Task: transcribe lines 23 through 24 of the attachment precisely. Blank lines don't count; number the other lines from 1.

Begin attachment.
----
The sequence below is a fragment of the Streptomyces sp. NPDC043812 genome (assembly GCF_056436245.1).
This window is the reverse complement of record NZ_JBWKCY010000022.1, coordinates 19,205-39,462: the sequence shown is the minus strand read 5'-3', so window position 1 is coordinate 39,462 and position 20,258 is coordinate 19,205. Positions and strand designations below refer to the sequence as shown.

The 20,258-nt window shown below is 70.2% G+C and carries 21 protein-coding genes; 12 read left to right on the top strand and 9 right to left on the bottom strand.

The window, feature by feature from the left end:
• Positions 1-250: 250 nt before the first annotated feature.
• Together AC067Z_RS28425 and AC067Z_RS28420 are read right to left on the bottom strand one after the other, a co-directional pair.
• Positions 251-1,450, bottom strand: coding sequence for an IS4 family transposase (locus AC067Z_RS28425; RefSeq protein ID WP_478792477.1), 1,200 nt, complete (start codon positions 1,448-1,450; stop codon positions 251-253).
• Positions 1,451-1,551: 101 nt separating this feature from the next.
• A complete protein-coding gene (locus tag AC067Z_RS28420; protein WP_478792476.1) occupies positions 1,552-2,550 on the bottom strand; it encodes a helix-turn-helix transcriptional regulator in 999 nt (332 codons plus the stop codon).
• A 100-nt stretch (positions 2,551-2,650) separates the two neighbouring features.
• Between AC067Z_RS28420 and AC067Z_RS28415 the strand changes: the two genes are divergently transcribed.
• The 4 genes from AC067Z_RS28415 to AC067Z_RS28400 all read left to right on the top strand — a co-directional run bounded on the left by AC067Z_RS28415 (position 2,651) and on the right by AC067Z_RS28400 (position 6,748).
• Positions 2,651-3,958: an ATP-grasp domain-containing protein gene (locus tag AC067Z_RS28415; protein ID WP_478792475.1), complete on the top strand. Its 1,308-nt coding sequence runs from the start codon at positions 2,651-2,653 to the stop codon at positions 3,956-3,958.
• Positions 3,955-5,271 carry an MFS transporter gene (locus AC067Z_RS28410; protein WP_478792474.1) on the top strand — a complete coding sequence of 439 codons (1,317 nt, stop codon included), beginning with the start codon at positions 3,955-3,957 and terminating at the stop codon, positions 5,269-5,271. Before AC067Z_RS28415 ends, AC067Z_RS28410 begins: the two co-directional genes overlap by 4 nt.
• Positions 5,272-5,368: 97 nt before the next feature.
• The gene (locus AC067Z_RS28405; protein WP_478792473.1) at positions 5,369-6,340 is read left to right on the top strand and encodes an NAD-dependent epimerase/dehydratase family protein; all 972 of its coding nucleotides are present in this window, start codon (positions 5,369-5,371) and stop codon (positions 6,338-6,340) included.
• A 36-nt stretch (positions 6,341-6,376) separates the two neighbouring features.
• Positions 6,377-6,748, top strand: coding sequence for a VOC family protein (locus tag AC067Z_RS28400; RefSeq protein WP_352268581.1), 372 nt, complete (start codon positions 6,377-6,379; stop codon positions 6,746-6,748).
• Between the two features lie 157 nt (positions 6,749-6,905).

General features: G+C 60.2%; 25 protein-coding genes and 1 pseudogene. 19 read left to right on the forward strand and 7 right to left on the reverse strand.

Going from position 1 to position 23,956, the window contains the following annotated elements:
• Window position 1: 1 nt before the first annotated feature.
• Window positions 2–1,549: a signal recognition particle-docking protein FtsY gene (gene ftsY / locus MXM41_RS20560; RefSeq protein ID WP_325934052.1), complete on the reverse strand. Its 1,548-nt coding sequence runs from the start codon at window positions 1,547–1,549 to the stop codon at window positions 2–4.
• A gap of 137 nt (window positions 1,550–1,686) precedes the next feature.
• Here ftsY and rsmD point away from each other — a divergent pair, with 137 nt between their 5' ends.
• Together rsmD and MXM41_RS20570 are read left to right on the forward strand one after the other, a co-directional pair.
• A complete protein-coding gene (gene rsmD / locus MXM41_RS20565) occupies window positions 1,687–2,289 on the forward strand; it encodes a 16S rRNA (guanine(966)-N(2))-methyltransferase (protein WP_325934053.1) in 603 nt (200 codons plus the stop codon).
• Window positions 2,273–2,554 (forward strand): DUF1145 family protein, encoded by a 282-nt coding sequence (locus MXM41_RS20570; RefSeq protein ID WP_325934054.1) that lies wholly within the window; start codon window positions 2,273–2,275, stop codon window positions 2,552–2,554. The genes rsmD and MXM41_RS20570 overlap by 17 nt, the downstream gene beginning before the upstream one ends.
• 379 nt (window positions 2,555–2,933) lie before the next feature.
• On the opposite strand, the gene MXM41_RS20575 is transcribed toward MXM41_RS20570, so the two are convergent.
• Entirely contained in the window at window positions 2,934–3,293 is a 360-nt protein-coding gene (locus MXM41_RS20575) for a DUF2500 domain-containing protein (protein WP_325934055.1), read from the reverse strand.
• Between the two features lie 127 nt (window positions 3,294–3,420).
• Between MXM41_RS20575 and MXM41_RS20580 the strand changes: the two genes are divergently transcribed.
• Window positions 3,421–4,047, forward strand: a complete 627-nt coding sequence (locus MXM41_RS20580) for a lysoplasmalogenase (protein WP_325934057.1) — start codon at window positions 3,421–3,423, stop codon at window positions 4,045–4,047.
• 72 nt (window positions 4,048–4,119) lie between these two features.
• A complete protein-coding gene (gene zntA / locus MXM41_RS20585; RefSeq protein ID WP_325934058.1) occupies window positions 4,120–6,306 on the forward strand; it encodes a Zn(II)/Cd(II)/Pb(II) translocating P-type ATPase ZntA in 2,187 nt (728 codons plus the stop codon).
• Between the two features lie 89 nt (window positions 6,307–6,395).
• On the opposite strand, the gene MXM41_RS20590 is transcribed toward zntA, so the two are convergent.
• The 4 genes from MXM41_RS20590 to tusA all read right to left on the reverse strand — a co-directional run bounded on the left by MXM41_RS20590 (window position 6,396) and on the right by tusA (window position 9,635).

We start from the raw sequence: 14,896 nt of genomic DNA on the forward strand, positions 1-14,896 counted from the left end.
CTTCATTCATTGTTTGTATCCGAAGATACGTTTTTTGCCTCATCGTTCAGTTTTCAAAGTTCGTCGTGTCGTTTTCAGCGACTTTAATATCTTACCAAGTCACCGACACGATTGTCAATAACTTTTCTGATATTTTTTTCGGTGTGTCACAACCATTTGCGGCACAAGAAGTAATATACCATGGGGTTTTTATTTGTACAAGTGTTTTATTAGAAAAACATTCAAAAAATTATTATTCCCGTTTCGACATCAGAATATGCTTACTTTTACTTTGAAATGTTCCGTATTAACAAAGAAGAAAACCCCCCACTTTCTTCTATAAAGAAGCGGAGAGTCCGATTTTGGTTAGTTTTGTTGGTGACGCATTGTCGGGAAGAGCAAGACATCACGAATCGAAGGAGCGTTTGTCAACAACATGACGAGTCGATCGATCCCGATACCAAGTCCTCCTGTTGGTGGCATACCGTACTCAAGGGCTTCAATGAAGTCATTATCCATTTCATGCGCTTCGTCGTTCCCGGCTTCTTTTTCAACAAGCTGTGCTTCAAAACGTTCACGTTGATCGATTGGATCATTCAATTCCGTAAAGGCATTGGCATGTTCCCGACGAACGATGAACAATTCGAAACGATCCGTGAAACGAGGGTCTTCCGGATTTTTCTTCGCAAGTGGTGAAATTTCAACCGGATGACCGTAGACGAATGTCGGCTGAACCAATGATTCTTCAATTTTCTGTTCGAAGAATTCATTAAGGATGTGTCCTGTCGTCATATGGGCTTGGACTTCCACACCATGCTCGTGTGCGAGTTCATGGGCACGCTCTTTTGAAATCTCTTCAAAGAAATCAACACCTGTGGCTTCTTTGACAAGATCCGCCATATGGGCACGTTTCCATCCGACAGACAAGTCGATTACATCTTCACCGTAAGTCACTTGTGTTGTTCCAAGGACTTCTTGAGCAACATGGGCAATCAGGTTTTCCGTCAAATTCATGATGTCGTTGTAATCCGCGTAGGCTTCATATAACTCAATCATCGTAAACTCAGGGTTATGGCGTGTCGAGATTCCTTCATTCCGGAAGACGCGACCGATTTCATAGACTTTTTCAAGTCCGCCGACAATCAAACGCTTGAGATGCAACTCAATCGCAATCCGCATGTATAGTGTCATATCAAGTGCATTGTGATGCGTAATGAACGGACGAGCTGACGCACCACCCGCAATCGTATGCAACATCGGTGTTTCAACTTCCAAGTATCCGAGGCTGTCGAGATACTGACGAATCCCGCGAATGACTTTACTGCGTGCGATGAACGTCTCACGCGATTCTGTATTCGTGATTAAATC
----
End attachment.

• Window positions 2–1,549: a signal recognition particle-docking protein FtsY gene (gene ftsY / locus MXM41_RS20560; RefSeq protein ID WP_325934052.1), complete on the reverse strand. Its 1,548-nt coding sequence runs from the start codon at window positions 1,547–1,549 to the stop codon at window positions 2–4.
• A gap of 137 nt (window positions 1,550–1,686) precedes the next feature.